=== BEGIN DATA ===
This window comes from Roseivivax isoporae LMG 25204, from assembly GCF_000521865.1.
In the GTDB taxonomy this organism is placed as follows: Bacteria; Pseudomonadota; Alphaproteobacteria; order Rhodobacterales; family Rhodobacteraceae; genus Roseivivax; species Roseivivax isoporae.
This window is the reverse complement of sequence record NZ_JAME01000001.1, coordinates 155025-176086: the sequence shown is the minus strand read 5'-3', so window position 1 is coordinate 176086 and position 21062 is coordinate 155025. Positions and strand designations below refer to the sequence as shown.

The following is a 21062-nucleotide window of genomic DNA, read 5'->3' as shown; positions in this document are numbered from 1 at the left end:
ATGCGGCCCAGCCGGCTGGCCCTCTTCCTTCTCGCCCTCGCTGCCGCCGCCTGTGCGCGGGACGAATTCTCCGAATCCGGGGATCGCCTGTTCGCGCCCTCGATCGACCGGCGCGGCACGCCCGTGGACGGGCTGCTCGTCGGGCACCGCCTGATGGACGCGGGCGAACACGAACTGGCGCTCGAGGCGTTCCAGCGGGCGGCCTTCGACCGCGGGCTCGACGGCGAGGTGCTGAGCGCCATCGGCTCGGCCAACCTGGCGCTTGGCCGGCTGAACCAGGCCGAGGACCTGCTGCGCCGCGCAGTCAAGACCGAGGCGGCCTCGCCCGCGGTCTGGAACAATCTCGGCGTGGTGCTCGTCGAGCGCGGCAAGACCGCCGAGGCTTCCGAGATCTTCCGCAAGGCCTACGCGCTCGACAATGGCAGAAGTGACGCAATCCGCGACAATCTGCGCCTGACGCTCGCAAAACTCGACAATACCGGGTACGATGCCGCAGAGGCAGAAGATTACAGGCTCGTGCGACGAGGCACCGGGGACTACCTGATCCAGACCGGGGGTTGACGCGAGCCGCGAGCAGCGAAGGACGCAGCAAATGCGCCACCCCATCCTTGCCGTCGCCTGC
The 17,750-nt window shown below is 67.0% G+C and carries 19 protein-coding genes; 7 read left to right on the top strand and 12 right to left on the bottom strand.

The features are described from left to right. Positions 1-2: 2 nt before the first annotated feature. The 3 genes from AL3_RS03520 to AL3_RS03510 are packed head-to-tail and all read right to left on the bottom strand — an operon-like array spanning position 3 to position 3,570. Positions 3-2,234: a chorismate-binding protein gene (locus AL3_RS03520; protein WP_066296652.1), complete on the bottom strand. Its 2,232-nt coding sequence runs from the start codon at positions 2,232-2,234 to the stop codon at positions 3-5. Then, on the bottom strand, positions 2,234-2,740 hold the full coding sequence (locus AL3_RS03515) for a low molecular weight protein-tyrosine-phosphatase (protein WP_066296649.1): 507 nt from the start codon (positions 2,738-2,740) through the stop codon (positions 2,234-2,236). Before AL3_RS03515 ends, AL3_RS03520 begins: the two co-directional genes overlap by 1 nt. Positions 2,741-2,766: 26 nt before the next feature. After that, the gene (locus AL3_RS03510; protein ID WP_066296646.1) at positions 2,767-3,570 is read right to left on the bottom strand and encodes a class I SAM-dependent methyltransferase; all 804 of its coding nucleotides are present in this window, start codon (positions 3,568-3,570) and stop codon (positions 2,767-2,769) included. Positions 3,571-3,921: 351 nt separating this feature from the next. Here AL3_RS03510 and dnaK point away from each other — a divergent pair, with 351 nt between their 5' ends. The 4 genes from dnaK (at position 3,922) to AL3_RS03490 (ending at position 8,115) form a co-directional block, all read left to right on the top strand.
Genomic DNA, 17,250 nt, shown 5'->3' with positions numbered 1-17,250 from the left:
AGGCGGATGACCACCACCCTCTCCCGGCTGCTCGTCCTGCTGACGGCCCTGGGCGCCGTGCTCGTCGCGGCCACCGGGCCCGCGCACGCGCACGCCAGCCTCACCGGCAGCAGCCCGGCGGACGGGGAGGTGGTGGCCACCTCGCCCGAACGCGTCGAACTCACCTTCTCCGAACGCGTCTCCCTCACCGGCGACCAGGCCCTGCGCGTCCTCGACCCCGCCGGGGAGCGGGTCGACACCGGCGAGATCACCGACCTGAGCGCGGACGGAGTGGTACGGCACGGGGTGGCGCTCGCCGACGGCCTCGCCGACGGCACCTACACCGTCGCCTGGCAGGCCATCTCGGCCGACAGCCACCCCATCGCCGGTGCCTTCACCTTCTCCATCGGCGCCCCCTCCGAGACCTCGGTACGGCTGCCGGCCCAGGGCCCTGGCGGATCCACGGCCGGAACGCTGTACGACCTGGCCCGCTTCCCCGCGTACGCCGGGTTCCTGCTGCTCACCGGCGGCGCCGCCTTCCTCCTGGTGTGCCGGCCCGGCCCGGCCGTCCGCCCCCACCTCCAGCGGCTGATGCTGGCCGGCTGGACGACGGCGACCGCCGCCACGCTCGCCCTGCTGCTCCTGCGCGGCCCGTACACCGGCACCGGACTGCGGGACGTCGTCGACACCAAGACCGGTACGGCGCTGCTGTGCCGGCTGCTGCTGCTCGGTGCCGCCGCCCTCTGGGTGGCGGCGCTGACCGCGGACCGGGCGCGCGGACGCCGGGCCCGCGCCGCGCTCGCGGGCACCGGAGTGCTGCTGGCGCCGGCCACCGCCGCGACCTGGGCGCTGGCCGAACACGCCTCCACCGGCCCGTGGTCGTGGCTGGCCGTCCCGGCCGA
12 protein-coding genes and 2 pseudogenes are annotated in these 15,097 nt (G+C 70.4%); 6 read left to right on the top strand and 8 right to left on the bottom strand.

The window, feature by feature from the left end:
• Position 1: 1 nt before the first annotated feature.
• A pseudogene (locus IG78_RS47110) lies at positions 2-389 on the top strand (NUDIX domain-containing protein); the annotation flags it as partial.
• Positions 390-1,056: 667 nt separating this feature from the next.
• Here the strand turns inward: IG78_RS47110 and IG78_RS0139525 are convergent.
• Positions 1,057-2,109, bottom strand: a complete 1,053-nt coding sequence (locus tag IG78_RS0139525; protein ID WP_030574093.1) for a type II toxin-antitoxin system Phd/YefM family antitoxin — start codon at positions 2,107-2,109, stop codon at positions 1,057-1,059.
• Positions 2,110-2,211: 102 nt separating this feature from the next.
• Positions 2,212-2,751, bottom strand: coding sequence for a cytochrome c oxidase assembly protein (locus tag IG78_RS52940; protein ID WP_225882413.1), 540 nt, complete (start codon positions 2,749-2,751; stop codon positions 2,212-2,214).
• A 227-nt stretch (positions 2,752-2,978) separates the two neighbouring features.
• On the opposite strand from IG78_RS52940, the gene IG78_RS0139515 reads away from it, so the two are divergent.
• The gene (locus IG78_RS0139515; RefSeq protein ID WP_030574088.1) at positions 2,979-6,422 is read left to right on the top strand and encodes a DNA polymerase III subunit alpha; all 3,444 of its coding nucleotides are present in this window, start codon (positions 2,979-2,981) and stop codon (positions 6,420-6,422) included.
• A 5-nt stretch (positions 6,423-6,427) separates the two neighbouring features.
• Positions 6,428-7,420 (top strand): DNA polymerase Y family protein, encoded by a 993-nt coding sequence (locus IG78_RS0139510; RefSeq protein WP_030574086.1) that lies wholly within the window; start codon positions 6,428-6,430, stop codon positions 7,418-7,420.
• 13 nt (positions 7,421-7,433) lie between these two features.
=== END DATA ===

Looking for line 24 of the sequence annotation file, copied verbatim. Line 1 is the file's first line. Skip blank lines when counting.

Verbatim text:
• 13 nt (positions 7,421-7,433) lie between these two features.